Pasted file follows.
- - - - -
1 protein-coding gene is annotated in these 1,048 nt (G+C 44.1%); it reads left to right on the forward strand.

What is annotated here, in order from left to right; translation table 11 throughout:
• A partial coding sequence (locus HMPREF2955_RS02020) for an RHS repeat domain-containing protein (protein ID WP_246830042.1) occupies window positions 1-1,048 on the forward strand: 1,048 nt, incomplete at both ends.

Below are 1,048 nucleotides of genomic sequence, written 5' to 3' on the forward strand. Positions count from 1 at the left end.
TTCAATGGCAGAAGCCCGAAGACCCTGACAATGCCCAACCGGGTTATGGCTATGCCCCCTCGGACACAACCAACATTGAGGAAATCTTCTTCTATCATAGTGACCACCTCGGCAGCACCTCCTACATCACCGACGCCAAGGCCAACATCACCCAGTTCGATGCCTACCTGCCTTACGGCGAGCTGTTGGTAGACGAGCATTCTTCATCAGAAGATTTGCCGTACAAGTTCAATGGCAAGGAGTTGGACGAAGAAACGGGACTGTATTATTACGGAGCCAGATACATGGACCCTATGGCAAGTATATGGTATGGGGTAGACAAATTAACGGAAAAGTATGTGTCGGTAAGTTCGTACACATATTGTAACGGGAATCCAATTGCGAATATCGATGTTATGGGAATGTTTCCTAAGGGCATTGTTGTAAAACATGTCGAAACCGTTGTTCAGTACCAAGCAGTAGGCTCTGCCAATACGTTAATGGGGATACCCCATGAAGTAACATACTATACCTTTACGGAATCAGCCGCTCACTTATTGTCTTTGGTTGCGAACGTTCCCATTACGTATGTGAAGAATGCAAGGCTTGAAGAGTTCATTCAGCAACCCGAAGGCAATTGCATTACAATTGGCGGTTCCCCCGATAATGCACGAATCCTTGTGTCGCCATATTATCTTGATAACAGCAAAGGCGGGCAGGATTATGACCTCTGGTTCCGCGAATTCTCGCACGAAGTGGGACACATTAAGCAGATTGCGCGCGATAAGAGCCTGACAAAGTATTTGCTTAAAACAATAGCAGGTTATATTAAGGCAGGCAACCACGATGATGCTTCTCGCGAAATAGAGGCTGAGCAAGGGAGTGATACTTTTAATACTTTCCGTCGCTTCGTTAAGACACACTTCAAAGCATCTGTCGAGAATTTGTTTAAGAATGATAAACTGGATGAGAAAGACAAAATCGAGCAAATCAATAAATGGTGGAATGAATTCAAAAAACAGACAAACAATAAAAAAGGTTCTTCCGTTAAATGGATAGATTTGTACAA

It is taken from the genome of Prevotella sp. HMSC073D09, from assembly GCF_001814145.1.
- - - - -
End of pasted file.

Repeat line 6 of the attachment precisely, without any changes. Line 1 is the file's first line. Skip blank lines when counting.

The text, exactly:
It is taken from the genome of Prevotella sp. HMSC073D09, from assembly GCF_001814145.1.